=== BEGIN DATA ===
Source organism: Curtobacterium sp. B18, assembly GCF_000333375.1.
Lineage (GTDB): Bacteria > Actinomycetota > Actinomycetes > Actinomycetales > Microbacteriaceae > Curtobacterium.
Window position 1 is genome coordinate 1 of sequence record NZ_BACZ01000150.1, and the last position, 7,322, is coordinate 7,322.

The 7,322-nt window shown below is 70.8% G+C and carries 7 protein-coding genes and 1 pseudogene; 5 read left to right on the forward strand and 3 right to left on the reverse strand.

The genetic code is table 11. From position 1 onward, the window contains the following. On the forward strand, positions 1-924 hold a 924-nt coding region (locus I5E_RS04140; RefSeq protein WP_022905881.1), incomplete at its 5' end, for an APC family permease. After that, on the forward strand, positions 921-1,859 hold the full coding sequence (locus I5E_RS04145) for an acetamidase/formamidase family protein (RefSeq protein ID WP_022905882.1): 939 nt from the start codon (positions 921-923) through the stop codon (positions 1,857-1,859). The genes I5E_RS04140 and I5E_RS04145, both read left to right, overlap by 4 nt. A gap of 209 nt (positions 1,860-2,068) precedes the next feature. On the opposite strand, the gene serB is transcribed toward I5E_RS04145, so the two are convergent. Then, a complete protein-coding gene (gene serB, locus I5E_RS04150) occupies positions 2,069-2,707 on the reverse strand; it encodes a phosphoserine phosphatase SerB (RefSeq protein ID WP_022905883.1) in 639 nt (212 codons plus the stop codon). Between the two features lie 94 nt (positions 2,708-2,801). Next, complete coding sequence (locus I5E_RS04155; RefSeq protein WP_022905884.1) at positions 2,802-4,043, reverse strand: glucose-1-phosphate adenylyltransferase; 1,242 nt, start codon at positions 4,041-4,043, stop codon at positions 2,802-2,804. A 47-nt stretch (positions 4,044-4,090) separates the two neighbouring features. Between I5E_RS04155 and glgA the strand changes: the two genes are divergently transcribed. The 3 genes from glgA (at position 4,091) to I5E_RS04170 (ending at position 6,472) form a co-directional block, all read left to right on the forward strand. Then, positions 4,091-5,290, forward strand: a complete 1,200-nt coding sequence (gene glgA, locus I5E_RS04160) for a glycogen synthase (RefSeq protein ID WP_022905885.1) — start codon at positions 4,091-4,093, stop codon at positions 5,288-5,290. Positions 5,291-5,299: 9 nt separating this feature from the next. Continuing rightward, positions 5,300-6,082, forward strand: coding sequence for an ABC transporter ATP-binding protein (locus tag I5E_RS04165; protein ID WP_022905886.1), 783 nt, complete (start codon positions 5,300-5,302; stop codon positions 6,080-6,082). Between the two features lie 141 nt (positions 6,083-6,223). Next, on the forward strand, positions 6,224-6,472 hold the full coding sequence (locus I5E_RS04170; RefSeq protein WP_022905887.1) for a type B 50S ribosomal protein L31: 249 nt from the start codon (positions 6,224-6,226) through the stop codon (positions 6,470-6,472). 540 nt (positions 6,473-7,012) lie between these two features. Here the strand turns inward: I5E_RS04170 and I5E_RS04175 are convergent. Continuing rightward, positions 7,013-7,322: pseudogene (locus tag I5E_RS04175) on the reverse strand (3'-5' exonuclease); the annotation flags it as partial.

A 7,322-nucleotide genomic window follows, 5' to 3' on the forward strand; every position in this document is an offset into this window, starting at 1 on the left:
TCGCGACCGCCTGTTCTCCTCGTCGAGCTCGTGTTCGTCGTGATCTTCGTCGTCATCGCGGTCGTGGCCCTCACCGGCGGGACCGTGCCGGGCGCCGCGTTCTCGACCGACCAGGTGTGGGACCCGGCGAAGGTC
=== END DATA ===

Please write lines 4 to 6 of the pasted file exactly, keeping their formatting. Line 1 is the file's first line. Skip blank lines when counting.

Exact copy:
The 7,322-nt window shown below is 70.8% G+C and carries 7 protein-coding genes and 1 pseudogene; 5 read left to right on the forward strand and 3 right to left on the reverse strand.

The genetic code is table 11. From position 1 onward, the window contains the following. On the forward strand, positions 1-924 hold a 924-nt coding region (locus I5E_RS04140; RefSeq protein WP_022905881.1), incomplete at its 5' end, for an APC family permease. After that, on the forward strand, positions 921-1,859 hold the full coding sequence (locus I5E_RS04145) for an acetamidase/formamidase family protein (RefSeq protein ID WP_022905882.1): 939 nt from the start codon (positions 921-923) through the stop codon (positions 1,857-1,859). The genes I5E_RS04140 and I5E_RS04145, both read left to right, overlap by 4 nt. A gap of 209 nt (positions 1,860-2,068) precedes the next feature. On the opposite strand, the gene serB is transcribed toward I5E_RS04145, so the two are convergent. Then, a complete protein-coding gene (gene serB, locus I5E_RS04150) occupies positions 2,069-2,707 on the reverse strand; it encodes a phosphoserine phosphatase SerB (RefSeq protein ID WP_022905883.1) in 639 nt (212 codons plus the stop codon). Between the two features lie 94 nt (positions 2,708-2,801). Next, complete coding sequence (locus I5E_RS04155; RefSeq protein WP_022905884.1) at positions 2,802-4,043, reverse strand: glucose-1-phosphate adenylyltransferase; 1,242 nt, start codon at positions 4,041-4,043, stop codon at positions 2,802-2,804. A 47-nt stretch (positions 4,044-4,090) separates the two neighbouring features. Between I5E_RS04155 and glgA the strand changes: the two genes are divergently transcribed. The 3 genes from glgA (at position 4,091) to I5E_RS04170 (ending at position 6,472) form a co-directional block, all read left to right on the forward strand. Then, positions 4,091-5,290, forward strand: a complete 1,200-nt coding sequence (gene glgA, locus I5E_RS04160) for a glycogen synthase (RefSeq protein ID WP_022905885.1) — start codon at positions 4,091-4,093, stop codon at positions 5,288-5,290. Positions 5,291-5,299: 9 nt separating this feature from the next. Continuing rightward, positions 5,300-6,082, forward strand: coding sequence for an ABC transporter ATP-binding protein (locus tag I5E_RS04165; protein ID WP_022905886.1), 783 nt, complete (start codon positions 5,300-5,302; stop codon positions 6,080-6,082). Between the two features lie 141 nt (positions 6,083-6,223). Next, on the forward strand, positions 6,224-6,472 hold the full coding sequence (locus I5E_RS04170; RefSeq protein WP_022905887.1) for a type B 50S ribosomal protein L31: 249 nt from the start codon (positions 6,224-6,226) through the stop codon (positions 6,470-6,472). 540 nt (positions 6,473-7,012) lie between these two features. Here the strand turns inward: I5E_RS04170 and I5E_RS04175 are convergent. Continuing rightward, positions 7,013-7,322: pseudogene (locus tag I5E_RS04175) on the reverse strand (3'-5' exonuclease); the annotation flags it as partial.

A 7,322-nucleotide genomic window follows, 5' to 3' on the forward strand; every position in this document is an offset into this window, starting at 1 on the left: